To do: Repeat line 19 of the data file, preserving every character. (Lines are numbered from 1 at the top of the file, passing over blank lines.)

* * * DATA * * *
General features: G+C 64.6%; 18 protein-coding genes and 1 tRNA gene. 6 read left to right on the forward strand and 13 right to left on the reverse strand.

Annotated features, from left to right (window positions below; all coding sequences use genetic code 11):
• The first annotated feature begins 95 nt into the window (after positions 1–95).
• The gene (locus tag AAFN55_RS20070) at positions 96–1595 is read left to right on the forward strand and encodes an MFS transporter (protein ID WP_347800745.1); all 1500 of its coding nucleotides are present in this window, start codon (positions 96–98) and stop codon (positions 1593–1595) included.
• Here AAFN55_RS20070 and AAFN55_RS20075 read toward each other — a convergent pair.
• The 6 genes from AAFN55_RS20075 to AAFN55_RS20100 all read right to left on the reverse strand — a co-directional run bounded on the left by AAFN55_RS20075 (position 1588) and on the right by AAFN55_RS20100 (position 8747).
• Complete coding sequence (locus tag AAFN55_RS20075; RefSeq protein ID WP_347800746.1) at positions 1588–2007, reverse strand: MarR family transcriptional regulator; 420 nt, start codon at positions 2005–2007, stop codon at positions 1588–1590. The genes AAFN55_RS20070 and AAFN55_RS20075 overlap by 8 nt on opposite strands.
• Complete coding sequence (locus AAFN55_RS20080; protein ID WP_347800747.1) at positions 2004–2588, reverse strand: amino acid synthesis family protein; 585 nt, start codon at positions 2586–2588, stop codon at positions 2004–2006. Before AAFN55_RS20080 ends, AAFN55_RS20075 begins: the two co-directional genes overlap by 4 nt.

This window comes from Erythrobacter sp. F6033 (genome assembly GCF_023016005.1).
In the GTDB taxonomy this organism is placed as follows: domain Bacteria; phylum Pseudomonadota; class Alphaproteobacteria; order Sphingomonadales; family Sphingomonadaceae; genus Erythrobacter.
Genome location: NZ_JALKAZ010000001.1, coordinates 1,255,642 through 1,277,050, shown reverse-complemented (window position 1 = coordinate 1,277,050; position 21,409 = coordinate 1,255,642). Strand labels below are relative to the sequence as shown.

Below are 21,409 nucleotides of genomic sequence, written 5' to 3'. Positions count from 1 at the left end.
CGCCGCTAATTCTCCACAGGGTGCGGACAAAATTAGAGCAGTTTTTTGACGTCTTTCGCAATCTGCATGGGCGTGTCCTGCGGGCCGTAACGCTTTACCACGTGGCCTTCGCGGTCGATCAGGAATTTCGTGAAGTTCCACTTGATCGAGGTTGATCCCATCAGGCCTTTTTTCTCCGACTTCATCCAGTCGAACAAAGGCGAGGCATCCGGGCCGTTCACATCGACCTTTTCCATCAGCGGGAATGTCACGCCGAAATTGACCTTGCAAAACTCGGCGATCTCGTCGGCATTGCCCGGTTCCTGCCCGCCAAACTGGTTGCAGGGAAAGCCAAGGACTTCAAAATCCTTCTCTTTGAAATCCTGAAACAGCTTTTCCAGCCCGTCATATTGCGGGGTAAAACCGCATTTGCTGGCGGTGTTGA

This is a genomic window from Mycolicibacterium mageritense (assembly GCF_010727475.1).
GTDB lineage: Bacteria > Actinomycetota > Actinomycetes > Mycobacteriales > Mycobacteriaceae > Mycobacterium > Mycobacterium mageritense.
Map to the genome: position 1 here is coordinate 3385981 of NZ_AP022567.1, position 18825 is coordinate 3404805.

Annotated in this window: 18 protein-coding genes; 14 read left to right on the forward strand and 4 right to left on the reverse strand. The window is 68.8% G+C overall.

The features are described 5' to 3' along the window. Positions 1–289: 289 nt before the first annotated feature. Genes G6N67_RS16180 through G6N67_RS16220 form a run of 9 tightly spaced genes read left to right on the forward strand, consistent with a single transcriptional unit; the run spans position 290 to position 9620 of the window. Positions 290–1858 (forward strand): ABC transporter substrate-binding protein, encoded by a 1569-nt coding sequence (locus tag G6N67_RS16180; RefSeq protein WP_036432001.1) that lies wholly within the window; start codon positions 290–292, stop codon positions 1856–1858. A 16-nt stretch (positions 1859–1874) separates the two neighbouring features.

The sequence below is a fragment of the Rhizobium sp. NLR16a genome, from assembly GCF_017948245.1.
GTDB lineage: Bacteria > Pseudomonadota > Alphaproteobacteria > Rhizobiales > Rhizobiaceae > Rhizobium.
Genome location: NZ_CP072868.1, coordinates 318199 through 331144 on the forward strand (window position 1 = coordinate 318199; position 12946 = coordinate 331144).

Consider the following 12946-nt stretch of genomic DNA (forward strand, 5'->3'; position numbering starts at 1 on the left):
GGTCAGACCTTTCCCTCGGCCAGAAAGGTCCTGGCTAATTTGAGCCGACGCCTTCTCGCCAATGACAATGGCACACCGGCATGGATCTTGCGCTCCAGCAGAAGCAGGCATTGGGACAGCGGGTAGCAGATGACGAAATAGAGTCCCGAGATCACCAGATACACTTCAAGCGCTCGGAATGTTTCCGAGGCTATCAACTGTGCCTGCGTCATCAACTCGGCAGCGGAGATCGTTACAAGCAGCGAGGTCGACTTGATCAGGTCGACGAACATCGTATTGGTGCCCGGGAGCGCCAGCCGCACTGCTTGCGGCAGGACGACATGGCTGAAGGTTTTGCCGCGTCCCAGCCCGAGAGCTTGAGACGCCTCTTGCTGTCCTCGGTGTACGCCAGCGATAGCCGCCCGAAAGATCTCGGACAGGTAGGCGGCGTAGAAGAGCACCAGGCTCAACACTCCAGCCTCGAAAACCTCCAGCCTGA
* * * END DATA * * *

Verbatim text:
The sequence below is a fragment of the Rhizobium sp. NLR16a genome, from assembly GCF_017948245.1.